Accommodation facilities such as the Haven organisations are vital in providing shelter to those on the streets. They fulfil a pressing need. Providing one bed or mattress per person, however, does not necessarily offer a productive solution for everyone: Homelessness affects not only adults, but also whole families, children, and those with pets. These family relationships provide much-needed comfort to those whose day-to-day existence is otherwise one of marginalisation, loneliness and depression. All too often, overnight shelters and other sources of accommodation cannot or do not cater for families, couples, or people with pets, or provide sufficient levels of emotional and structural support for residents. When faced with the possibility of having to break emotional networks of support or family structures, many would rather choose to remain on the streets. The expansion and diversification of accommodation facilities for the homeless would be a great starting point for Cape Town to begin exploring new options to assist the homeless.
Drug addiction, a coping mechanism often only formed after resorting to begging or as a response to long-term patterns of abuse, runs deep in the homeless community in Cape Town. Making it more difficult for people to obtain drugs is certainly a start, but is not a long-term solution: Effective rehabilitation centres with economic coaching opportunities and shelters that provide a safe and supervised environment for addicts can help put an end to drug dependence while assisting the individual to develop a more positive role within society.
We should also consider the most vulnerable on the streets, particularly children and the disabled. Returning children to their families can mean forcing a return to abuse, violence and neglect. Providing safe, secure, and individually-tailored housing solutions for homeless children, particularly those with substance addiction challenges, will not only ensure that they are protected from dangerous family environments, but will also give them a chance to develop in a safe environment. Physically and mentally disabled people automatically qualify for social grants, yet frequently have no way of accessing them due to a misunderstanding of the process or an inability to secure an official assessment. Facilitating this process through stronger and more compassionate interventions will provide access for a greater number of disabled people to those grants to which they are legally entitled.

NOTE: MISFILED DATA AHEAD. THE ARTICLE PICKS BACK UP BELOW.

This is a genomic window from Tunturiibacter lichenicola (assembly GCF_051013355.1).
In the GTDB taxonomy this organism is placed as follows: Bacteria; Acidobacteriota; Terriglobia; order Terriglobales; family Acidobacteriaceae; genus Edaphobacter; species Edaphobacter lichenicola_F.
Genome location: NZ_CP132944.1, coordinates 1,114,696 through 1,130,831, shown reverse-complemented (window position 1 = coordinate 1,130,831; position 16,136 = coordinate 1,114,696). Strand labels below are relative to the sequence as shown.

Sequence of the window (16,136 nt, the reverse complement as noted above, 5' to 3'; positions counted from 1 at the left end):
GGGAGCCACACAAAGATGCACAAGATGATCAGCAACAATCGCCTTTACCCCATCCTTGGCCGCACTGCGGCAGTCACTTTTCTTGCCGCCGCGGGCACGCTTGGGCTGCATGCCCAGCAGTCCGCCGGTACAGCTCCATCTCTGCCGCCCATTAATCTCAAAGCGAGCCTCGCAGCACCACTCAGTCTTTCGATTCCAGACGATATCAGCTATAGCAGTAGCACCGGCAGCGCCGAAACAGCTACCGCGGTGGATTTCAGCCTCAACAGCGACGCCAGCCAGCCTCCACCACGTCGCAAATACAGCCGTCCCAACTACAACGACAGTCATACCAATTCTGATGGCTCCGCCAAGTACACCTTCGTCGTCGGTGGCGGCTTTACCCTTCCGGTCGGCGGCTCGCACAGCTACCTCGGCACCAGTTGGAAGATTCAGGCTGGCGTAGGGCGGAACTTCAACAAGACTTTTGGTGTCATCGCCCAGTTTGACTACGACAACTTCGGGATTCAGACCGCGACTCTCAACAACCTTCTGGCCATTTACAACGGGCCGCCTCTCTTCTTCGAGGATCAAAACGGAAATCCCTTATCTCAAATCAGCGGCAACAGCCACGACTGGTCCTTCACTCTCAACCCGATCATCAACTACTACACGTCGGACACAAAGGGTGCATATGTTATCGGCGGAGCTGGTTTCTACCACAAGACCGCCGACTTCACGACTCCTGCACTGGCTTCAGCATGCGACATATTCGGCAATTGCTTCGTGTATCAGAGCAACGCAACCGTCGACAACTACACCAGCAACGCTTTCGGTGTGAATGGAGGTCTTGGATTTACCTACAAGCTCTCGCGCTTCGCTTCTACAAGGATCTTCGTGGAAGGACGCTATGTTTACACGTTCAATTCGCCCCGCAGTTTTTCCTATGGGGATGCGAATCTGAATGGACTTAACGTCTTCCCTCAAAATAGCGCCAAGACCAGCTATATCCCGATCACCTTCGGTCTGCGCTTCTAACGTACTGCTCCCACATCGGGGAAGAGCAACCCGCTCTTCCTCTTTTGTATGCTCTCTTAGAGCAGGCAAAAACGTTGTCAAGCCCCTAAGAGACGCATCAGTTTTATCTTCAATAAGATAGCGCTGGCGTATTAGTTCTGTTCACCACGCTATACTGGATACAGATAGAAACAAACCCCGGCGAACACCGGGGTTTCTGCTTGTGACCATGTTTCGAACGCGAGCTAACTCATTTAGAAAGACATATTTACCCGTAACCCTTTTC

Greater attention to the more basic matters of urban infrastructure will further improve the lives of the homeless in Cape Town. Simply expanding the availability of public toilets within the city will go a long way toward addressing public defecation, helping make our city cleaner and safer in a more inclusive manner.
Design solutions to help homelessness
Cape Town is a strong contender for the title of World Design Capital 2014 – and the creative communities can and should play a role in designing innovative solutions to the problems faced by the city’s homeless on a daily basis – such as violence, theft, and having to sleep exposed to the elements. For inspiration, look to Melbourne-based architect Sean Godsell’s park bench and bus shelter houses that provide safe and effective urban sleeping environments for Australia’s homeless. It is time for Cape Town to tap into its own creativity to design solutions that can transform lives – specifically those of the homeless.
The issues surrounding homelessness are certainly complex: One large-scale solution simply does not exist. Bettering the lives of the homeless will require a more resilient and long-term intervention from the City and Province coupled with more understanding of the issues confronting the city’s homeless by Capetonians themselves. The success seen on Los Angeles’ infamous Skid Row demonstrates the potential in a coordinated response led by NGOs, city government, and the homeless to make long-lasting and integrated improvements. Citizens can also play their part, donating their time and money to the organisations that are trying to offer sustainable solutions for the homeless, rather than giving money directly to those on the streets – guilty hand-outs often incentivise people to stay on the streets.
With multiple parties pursuing productive and coordinated strategies designed to better the day-to-day conditions of those on the streets and provide positive ways through which the homeless can improve their own lives, the situation will start to change.
More dignified and inclusive solutions will improve not only the lives of the homeless, but also the life of the city itself.
This article was first published in the Cape Argus newspaper